India Economists Brace for Data Windfall: Daily Jobless Rateby
Private data company pioneers change as government plans stall
Unemployment rate may be hard to read without payrolls data
Economists who bemoan the frequency of India’s once-a-year official unemployment data are about to get deluged with information. Whether it’ll be any more useful is another question.
Starting next month, a Mumbai-based private research firm is planning to release a daily, weekly and monthly jobless rate for Asia’s third-largest economy. The Centre for Monitoring Indian Economy Pvt, known as CMIE, will sample 158,000 households and make the results freely accessible in conjunction with BSE Ltd., formerly known as the Bombay Stock Exchange.
“The world has changed today and there’s a need for faster frequency information,” Mahesh Vyas, CMIE’s managing director, said in an interview. “Whether it is monetary policy or it is financial markets in general, or even for the political system to understand how deep is the problem on unemployment, none of the existing government outputs on unemployment are adequate.”
Access to real-time employment data will complement efforts by India’s government to modernize its economic policy making arsenal, including an inflation target for the central bank and revamped gross domestic product calculations. At the same time, it may be a while before economists figure out how to read a standalone jobless rate in a country with no regular payroll data where 90 percent of workers are unregistered.
“It’s a good development," Shilan Shah, a Singapore-based economist who covers India for Capital Economics Ltd, said by phone. “You’d have to wait and see how the time series unfolds and then evaluate things in a year’s time.”
A reliable reading on employment would allow the central bank to better utilize tools that predicts inflation by measuring changes in the unemployment rate. Central bank Governor Raghuram Rajan, who is pushing to hit a 5 percent inflation target by March 2017, said earlier this year that he would add employment to the mix of indicators he uses to guide interest rates if there was a good series.
Rajan already cites CMIE’s investment data in his monetary policy statements, and Vyas said he met with central bank officials last week to discuss the new employment data. Reserve Bank of India spokeswoman Alpana Killawala didn’t reply to an e-mail seeking comment on Tuesday.
“I’ll be very happy” if the government or central bank starts analyzing the data, said Tirthankar Patnaik, a Mumbai-based economist at Mizuho Bank Ltd. Still, he added: “As an economist I’ll be much more interested to know where jobs are being created.”
A mishmash of secondary labor indicators is sending mixed signals about an economy that is officially growing at annual rate of 7.4 percent. Employment in eight selected industries such as leather and transportation fell in the three months through June, according to the labor department. At the same time, Nikkei and Markit Economics’s November services purchasing managers’ employment reading was the highest since July.
While seven federal agencies publish labor-related reports, none are timely enough to seriously affect policy. A benchmark survey that comes out every few years years pegged the jobless rate at anywhere from 2.2 percent to 5.6 percent depending on statistical approach. A more recent report by the labor department estimates the rate at 4.9 percent, using data obtained in the first seven months of 2014.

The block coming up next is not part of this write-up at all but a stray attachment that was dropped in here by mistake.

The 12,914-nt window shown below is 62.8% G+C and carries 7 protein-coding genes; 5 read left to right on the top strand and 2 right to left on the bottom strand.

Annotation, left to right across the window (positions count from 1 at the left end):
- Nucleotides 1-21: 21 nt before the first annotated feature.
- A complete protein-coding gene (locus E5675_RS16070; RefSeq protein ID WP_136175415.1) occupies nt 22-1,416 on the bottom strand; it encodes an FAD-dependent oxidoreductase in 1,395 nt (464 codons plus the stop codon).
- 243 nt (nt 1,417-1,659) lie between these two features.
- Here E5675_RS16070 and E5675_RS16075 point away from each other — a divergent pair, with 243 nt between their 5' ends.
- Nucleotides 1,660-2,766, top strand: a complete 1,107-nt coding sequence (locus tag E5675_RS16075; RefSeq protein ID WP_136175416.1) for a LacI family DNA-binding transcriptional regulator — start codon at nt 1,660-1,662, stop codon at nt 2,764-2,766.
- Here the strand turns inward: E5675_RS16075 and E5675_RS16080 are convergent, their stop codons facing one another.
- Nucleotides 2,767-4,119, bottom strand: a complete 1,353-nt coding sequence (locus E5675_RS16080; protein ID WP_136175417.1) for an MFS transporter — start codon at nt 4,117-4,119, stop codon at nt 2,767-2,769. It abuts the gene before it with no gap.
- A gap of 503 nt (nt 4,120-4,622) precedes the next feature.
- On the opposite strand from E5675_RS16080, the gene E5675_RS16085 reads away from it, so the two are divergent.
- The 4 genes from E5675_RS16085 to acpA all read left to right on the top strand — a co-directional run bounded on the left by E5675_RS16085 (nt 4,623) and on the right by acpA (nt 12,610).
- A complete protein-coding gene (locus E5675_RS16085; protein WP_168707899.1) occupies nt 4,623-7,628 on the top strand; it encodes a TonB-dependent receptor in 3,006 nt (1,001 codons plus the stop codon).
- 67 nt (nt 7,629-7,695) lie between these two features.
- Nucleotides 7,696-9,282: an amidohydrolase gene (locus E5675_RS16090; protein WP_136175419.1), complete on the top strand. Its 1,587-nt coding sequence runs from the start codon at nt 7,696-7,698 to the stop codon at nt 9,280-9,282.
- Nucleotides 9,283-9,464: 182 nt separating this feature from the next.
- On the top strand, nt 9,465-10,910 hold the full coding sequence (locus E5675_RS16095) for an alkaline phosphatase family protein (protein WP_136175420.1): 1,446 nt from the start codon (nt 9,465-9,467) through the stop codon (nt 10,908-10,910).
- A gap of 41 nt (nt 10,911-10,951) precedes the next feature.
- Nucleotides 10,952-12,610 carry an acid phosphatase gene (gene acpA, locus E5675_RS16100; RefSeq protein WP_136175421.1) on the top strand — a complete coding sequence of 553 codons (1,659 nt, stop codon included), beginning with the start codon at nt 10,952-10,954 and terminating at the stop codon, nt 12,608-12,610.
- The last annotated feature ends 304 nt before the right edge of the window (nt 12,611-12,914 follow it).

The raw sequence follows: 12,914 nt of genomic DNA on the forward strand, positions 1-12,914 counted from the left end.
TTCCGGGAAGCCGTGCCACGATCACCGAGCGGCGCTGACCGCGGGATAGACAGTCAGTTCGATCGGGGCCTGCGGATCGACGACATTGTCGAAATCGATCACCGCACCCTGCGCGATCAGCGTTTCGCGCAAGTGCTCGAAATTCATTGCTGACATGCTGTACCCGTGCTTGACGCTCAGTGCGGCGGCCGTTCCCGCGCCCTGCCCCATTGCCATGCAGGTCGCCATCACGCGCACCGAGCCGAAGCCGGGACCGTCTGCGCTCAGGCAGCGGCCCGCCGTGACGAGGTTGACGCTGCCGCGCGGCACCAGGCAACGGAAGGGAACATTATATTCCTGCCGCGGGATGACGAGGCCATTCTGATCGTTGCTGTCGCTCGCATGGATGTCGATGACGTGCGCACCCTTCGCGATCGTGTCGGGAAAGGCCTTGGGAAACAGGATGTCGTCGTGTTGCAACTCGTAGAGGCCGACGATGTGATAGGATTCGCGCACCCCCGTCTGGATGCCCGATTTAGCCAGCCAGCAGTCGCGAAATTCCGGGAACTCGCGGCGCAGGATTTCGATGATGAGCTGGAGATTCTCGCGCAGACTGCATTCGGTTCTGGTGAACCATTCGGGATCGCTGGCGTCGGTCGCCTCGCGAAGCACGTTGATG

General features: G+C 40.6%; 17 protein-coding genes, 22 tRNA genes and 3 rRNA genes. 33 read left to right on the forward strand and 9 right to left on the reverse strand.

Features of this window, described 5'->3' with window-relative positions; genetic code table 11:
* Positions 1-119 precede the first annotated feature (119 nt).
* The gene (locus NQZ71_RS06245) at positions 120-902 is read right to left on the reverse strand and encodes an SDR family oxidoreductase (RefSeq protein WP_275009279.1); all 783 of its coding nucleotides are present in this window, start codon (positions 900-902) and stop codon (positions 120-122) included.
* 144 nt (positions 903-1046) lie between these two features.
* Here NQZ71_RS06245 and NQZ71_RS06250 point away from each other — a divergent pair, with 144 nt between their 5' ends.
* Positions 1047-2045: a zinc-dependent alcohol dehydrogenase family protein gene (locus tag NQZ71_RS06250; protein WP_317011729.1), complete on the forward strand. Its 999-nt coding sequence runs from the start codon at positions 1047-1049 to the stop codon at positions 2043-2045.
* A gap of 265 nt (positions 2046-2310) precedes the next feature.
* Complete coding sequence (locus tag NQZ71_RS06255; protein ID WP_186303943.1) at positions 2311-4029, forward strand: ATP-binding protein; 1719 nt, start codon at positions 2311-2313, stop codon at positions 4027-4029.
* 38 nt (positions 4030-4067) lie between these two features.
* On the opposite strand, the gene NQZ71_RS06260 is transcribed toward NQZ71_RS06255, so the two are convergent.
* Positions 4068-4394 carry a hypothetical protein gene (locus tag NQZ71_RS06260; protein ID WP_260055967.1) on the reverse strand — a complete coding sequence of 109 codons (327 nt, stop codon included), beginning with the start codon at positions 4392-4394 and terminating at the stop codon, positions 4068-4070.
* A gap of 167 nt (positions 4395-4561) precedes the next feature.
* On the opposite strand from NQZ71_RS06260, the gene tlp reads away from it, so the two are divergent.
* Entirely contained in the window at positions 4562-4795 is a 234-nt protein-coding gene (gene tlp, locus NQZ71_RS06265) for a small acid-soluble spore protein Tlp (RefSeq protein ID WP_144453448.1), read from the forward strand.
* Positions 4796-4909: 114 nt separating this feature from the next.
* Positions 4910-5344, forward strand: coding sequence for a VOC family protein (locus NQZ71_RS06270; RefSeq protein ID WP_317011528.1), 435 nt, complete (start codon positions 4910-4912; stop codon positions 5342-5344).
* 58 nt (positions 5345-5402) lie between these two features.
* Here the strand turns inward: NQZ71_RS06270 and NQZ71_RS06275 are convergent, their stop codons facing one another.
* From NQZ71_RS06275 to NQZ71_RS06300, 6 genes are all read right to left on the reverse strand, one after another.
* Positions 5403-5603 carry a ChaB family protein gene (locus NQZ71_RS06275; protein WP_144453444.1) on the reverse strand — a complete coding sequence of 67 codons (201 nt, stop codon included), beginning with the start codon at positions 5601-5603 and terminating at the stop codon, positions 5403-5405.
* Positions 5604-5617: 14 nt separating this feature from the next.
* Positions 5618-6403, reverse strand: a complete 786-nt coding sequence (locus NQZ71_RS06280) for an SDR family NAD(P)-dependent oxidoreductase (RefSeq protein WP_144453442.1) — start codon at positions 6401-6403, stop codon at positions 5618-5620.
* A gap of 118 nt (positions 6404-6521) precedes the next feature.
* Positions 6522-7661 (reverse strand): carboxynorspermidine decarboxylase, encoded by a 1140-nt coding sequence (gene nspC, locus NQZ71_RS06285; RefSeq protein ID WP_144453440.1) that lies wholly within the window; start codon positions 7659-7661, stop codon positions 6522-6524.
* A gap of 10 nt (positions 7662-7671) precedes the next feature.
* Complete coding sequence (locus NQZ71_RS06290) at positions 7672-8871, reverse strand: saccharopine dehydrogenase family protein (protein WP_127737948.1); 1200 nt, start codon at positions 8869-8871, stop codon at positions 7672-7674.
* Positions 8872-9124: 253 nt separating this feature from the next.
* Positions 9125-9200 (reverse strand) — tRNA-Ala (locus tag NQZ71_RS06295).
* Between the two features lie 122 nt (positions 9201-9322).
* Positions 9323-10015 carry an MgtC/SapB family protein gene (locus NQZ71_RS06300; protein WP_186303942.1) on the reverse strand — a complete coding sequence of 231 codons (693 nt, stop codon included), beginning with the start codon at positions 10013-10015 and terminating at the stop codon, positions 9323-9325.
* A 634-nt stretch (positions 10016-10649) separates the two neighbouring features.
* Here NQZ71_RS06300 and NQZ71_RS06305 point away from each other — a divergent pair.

Prime Minister Narendra Modi’s government is considering a plan that would add staff at the statistics agency to produce a quarterly unemployment report. Details will be released soon, Chief Statistician TCA Anant said by phone on Monday.
“There is a difference in the way we approach data collection,” Anant said. “There are a number of steps in the government which need to be followed before we can activate it.”
CMIE, a company that’s nearly four decades old and specializes in business and economic databases, surveys about 1,400 households, or more than 4,000 people per day, and collates the data via smartphone. It says that’s enough for a daily unemployment estimate. A monthly report will add a rural versus urban breakdown, while details on states, age and gender will be released every four months, Vyas said.
CMIE’s reports initially will go back a few months at most, said Vyas. He said the company will withhold its real-time data if the numbers prove to be too volatile. Besides unemployment, the company will publish indexes of consumer sentiment, consumer expectations and current economic conditions, in cooperation with the Survey Research Center at the University of Michigan.
"In India, where personal consumption accounts for more than two-thirds of GDP, consumer confidence plays a significant role," the BSE said in an e-mailed reply. The hope is that "this experiment would be successful and hence would help further to generate indicators that are reliable as well as acceptable," it said.
It’s not uncommon for the public and private sectors to publish parallel data. In the U.S., for instance, economists follow the ADP Research Institute report on payrolls as well as official figures. In Nigeria, San Francisco-based Premise Data Corporation worked with Standard Chartered Plc to create a consumer price index tracker. The company relies on a global network of contributors collecting data they send by phone.
“Data are the ultimate public good, and the world is getting more complex and volatile, which means measurement is becoming increasingly fragmented,” Joe Reisinger, who co-founded Premise, said in an e-mailed response to questions. “We need additional data sources to help us to better understand these changing dynamics, and this is where the private sector can play an instrumental role.”